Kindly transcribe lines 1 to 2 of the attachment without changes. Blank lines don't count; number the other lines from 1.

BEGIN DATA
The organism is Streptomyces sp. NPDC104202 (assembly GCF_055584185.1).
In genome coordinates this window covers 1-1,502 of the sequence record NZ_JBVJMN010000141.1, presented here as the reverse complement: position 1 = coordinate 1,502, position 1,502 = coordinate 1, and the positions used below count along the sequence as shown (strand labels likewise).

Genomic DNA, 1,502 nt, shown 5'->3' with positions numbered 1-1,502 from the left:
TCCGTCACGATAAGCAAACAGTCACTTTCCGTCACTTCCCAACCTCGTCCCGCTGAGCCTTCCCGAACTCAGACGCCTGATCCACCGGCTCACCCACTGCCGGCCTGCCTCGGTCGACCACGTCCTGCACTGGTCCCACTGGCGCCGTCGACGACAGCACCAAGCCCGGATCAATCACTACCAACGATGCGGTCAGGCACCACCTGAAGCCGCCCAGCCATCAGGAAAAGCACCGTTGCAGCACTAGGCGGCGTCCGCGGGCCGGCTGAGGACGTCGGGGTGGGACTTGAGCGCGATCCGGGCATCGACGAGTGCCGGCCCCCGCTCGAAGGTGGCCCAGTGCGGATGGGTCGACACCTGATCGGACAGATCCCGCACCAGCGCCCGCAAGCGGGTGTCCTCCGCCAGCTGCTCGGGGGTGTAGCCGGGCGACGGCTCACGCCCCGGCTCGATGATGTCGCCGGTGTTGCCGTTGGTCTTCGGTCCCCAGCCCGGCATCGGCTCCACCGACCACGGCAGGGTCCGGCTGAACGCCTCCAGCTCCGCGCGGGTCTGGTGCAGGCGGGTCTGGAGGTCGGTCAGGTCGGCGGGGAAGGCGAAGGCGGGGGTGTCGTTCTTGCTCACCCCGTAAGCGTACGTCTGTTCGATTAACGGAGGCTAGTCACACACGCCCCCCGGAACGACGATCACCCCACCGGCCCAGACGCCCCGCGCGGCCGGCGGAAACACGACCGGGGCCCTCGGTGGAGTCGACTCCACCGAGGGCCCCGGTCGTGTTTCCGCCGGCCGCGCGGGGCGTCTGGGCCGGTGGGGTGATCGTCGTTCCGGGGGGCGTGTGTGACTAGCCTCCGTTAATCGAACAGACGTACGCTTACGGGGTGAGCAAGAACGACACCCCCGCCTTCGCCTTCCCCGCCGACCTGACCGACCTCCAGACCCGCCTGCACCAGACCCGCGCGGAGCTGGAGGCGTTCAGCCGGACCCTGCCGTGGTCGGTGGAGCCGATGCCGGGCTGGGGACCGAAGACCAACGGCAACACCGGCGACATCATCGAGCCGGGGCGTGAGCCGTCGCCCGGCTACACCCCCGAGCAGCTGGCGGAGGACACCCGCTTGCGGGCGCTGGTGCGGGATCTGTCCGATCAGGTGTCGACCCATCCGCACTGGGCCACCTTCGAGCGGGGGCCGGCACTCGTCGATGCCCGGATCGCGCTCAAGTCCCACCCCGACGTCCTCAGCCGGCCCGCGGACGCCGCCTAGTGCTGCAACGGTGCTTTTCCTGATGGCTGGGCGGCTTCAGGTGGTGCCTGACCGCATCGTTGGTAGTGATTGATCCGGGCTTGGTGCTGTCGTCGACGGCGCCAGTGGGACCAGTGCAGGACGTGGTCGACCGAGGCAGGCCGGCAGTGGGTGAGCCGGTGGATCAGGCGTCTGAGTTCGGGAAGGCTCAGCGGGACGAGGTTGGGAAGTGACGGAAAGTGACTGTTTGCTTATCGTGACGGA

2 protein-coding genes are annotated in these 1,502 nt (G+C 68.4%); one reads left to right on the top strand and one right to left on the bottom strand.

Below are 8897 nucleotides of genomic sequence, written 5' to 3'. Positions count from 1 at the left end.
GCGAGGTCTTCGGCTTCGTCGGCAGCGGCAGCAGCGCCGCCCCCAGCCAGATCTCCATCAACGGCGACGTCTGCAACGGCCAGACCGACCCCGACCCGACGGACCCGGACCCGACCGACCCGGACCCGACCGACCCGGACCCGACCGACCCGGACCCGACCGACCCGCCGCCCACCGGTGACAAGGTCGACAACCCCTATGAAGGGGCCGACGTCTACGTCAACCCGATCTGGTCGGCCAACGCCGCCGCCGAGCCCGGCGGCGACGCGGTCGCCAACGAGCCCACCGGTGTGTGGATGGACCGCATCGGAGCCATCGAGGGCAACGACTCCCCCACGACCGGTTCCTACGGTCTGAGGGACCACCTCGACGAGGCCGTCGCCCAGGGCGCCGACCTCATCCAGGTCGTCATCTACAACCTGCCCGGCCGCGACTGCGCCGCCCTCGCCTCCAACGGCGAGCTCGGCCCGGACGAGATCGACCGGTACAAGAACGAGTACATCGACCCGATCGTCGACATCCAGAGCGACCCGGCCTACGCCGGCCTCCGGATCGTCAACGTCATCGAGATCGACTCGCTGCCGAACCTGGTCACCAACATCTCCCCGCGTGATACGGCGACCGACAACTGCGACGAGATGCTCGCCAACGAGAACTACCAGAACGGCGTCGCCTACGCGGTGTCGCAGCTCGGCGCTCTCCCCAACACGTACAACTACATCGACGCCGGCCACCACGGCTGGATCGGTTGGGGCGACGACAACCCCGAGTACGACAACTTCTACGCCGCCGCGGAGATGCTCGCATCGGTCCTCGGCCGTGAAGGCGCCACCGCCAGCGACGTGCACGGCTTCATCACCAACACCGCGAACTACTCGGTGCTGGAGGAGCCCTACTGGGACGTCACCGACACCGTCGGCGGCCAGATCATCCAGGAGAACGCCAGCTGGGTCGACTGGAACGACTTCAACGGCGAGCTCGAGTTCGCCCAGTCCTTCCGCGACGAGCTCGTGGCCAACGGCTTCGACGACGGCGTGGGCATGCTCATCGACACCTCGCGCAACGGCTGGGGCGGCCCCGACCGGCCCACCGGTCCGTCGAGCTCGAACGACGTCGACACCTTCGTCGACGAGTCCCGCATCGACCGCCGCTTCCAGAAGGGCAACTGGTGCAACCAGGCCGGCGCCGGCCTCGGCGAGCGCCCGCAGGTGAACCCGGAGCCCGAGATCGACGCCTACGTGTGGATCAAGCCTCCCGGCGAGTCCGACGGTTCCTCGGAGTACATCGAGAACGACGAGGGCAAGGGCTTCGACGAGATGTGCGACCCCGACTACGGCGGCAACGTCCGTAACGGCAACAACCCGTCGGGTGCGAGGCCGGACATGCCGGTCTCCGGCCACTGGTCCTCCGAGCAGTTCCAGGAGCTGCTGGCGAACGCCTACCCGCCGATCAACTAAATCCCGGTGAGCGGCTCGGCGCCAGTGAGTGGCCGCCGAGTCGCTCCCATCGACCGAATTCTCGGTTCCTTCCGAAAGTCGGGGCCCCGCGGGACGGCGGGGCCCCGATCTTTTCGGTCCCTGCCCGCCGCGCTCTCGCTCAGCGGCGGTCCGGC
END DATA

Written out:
The organism is Streptomyces sp. NPDC104202 (assembly GCF_055584185.1).
In genome coordinates this window covers 1-1,502 of the sequence record NZ_JBVJMN010000141.1, presented here as the reverse complement: position 1 = coordinate 1,502, position 1,502 = coordinate 1, and the positions used below count along the sequence as shown (strand labels likewise).